Taub says that too many drivers aren’t paying attention, anyway. “Look around when you drive at what some people are doing while they’re driving. They’re putting on makeup, talking on the phone, looking at their BlackBerries. Everyone talks about driver distraction, but to some people, driving is the distraction. They would rather be doing something else. For those other vehicles on the road, it’ll make an overall safer world.”
The most likely start of autonomous driving will be limited-access highways. Why? Because the necessary lane markings are clear and consistent, and, presumably, there are no pedestrians. Some drivers already have access to early stages of autonomous driving with features such as active cruise control, blind-spot detection, lane-departure warning, and even lane-departure prevention. Once a vehicle can stay in its lane and maintain its spacing from the vehicle ahead on the freeway, it can almost drive itself.
But the most difficult (some might say impossible) challenge is autonomous driving in an urban environment, which is what makes DARPA’s challenge so intriguing. “That is a real stretch play,” Taub says.
Still, GM is quite serious about autonomous and believes it’s in the driver’s seat, largely because of its leadership in telematics connections to vehicles, which it markets as OnStar. Taub says the next critically important step — vehicle-to-vehicle (VTV) communications — will roll out in the next few years. “We’re on our eighth generation of OnStar technology,” he says, “and VTV communications capability is built right into that same board with OnStar.”
But what good is VTV communication if only a small number of the newest vehicles have it? “The fleet turns over in 10 years,” Taub notes, “and we could speed it up with aftermarket transponders. We’ve recently demonstrated that we can do a VTV aftermarket kit.”
He does paint an appealing safety scenario: “Imagine you have a fleet of vehicles rolling down the road. Each one has a GPS and a map, so it knows precisely where it is. Each one knows its trajectory and speed. If all the vehicles talk to each other and communicate that information, you can get relative motion.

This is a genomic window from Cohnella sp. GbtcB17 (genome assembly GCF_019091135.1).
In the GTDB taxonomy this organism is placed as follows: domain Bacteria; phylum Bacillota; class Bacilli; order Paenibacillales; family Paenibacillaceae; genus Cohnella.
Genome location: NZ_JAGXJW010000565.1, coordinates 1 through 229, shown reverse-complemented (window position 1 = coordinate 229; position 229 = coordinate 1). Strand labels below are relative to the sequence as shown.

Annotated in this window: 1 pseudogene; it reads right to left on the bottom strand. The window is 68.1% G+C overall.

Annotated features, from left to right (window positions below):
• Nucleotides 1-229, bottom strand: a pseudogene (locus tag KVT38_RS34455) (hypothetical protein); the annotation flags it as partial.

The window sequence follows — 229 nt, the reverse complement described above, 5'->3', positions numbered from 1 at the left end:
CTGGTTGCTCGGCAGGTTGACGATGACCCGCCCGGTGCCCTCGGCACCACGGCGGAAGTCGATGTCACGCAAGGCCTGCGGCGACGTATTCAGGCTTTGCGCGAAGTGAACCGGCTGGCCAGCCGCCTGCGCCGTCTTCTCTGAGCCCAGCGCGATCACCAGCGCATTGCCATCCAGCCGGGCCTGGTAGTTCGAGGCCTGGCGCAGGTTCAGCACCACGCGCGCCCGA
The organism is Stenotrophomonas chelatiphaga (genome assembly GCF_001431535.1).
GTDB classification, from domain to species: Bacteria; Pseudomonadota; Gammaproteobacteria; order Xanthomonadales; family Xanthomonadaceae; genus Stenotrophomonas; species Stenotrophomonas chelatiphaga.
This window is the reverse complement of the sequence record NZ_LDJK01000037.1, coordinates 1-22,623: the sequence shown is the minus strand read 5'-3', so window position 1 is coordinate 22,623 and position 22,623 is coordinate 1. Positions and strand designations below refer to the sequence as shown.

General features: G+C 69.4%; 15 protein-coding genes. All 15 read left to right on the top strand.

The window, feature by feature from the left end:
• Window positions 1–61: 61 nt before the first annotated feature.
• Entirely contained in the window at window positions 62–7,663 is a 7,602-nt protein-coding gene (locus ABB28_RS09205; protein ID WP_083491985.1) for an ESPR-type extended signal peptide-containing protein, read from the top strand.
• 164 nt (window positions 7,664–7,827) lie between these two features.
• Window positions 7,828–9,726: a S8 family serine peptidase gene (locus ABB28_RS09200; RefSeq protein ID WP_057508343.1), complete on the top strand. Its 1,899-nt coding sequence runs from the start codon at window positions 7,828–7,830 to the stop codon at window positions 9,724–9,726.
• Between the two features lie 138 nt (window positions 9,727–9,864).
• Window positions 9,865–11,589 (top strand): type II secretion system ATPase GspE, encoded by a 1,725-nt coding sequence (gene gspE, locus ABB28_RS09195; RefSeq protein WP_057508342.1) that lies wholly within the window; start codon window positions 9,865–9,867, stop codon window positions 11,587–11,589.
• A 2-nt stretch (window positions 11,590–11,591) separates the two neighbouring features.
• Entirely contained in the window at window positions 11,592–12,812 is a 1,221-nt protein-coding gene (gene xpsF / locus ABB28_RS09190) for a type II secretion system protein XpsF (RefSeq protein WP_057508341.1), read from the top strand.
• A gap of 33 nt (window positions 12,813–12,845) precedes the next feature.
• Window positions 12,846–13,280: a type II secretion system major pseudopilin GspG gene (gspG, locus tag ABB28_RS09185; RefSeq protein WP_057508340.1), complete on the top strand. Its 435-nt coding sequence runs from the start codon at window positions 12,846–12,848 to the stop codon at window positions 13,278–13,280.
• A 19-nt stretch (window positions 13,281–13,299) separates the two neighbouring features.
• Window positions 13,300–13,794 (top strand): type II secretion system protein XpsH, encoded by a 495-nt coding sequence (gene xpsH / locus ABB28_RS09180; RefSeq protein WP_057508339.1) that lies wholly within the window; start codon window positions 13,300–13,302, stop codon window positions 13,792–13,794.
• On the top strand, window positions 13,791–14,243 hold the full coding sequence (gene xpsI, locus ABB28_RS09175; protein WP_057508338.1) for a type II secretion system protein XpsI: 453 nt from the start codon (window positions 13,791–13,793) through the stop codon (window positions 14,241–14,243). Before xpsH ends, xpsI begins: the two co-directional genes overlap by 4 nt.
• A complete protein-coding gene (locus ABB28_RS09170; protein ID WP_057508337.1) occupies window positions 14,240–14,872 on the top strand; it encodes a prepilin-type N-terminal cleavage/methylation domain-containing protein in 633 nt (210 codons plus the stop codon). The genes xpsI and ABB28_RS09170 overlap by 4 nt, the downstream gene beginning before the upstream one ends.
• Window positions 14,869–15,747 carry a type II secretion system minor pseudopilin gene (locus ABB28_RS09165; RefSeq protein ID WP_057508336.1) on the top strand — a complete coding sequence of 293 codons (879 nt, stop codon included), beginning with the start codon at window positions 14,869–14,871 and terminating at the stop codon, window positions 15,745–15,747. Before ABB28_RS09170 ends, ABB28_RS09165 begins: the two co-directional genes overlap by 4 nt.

“Let’s assume these vehicles also have sensors that can see what’s around them. Imagine that, five vehicles ahead, a vehicle suddenly does an emergency brake. Your sensors can’t see that in time, just as you as a driver wouldn’t. But if a signal that says ‘emergency braking ahead’ is instantly sent back to all the trailing vehicles, they’re all able to stop in time instead of maybe having a big pile-up. We’ve demonstrated this, it’s robust, and it gets there in time. We see a future where we augment on-board sensors with VTV communication. Then, long-term, once it’s on virtually all vehicles, it starts to eliminate the sensors.”
Auto consultant Jim Hall, managing director of 2953 Analytics in Birmingham, points out that vehicle-to-base communication may ultimately be as important as VTV. “And there will have to be standards,” he says, “perhaps international, to ensure that frequencies and other key elements are compatible from automaker to automaker and supplier to supplier.” And he envisions one especially useful capability of a completely autonomous vehicle: “It will drop you off at the mall and go find its own parking place, then pick you up on command.”
As Taub sees it, autonomous driving is a progression that starts with increased safety and eventually ends up with vehicles that drive themselves and don’t crash. “The journey started,” he says, “when we put anti-lock brakes on the vehicle. That was the first time we started having a computer and actuators and sensors taking over and augmenting what the human driver was doing.”
Then it progressed from ABS to stability control — not only managing the braking but also using the engine and transmission to achieve greater stability. GM is now launching its third-generation Stabilitrac III system, which begins to use steering, as well, to aid stability.
“We’re moving from a world where you assume the vehicle is going to crash and do everything you can in passive safety to make it safer, to one where we’re also focusing on preventing the crash in the first place,” Taub says. “If you look at the technology road map for moving toward avoiding crashes, the elements of that intersect very nicely with autonomous.”
As each element gets developed, he adds, “We’ll do things to make it easier on the driver. You already see some vehicles that will park themselves, but the key is that the same technologies that enable self-parking allow us eventually to have vehicles that can avoid collisions. So we have two road maps running in parallel — active safety and autonomous driving — enabled by the same technologies. We’re marching [toward] a world where the driver eventually can do other things and, at the same time, [toward] vehicles that won’t crash.”